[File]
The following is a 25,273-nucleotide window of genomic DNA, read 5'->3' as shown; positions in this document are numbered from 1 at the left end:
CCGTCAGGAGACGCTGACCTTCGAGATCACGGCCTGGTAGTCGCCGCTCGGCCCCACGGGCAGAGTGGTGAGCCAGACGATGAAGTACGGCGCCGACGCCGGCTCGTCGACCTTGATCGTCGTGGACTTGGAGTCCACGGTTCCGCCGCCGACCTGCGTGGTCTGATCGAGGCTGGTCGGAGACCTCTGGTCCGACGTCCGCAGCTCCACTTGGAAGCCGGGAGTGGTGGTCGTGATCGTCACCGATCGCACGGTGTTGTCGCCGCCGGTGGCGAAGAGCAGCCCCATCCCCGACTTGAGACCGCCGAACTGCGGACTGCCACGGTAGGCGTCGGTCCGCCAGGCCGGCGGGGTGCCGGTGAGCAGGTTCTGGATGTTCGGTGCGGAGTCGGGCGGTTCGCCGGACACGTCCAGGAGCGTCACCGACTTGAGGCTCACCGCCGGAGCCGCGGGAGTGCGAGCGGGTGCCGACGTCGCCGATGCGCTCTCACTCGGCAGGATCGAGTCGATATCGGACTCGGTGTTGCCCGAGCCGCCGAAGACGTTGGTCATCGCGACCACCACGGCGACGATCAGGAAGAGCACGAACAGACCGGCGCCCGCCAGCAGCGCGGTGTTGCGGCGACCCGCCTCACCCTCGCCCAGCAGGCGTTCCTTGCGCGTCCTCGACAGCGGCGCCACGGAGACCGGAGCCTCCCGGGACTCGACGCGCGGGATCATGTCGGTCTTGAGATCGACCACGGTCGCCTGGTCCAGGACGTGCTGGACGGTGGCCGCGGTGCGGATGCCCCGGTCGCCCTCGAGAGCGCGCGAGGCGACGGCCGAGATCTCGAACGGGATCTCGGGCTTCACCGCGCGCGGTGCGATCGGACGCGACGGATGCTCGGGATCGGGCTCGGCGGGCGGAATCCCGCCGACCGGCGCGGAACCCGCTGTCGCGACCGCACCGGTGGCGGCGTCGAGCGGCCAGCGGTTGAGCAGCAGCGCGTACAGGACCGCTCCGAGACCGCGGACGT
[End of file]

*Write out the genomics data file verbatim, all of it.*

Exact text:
The following is a 25,273-nucleotide window of genomic DNA, read 5'->3' as shown; positions in this document are numbered from 1 at the left end:
CCGTCAGGAGACGCTGACCTTCGAGATCACGGCCTGGTAGTCGCCGCTCGGCCCCACGGGCAGAGTGGTGAGCCAGACGATGAAGTACGGCGCCGACGCCGGCTCGTCGACCTTGATCGTCGTGGACTTGGAGTCCACGGTTCCGCCGCCGACCTGCGTGGTCTGATCGAGGCTGGTCGGAGACCTCTGGTCCGACGTCCGCAGCTCCACTTGGAAGCCGGGAGTGGTGGTCGTGATCGTCACCGATCGCACGGTGTTGTCGCCGCCGGTGGCGAAGAGCAGCCCCATCCCCGACTTGAGACCGCCGAACTGCGGACTGCCACGGTAGGCGTCGGTCCGCCAGGCCGGCGGGGTGCCGGTGAGCAGGTTCTGGATGTTCGGTGCGGAGTCGGGCGGTTCGCCGGACACGTCCAGGAGCGTCACCGACTTGAGGCTCACCGCCGGAGCCGCGGGAGTGCGAGCGGGTGCCGACGTCGCCGATGCGCTCTCACTCGGCAGGATCGAGTCGATATCGGACTCGGTGTTGCCCGAGCCGCCGAAGACGTTGGTCATCGCGACCACCACGGCGACGATCAGGAAGAGCACGAACAGACCGGCGCCCGCCAGCAGCGCGGTGTTGCGGCGACCCGCCTCACCCTCGCCCAGCAGGCGTTCCTTGCGCGTCCTCGACAGCGGCGCCACGGAGACCGGAGCCTCCCGGGACTCGACGCGCGGGATCATGTCGGTCTTGAGATCGACCACGGTCGCCTGGTCCAGGACGTGCTGGACGGTGGCCGCGGTGCGGATGCCCCGGTCGCCCTCGAGAGCGCGCGAGGCGACGGCCGAGATCTCGAACGGGATCTCGGGCTTCACCGCGCGCGGTGCGATCGGACGCGACGGATGCTCGGGATCGGGCTCGGCGGGCGGAATCCCGCCGACCGGCGCGGAACCCGCTGTCGCGACCGCACCGGTGGCGGCGTCGAGCGGCCAGCGGTTGAGCAGCAGCGCGTACAGGACCGCTCCGAGACCGCGGACGT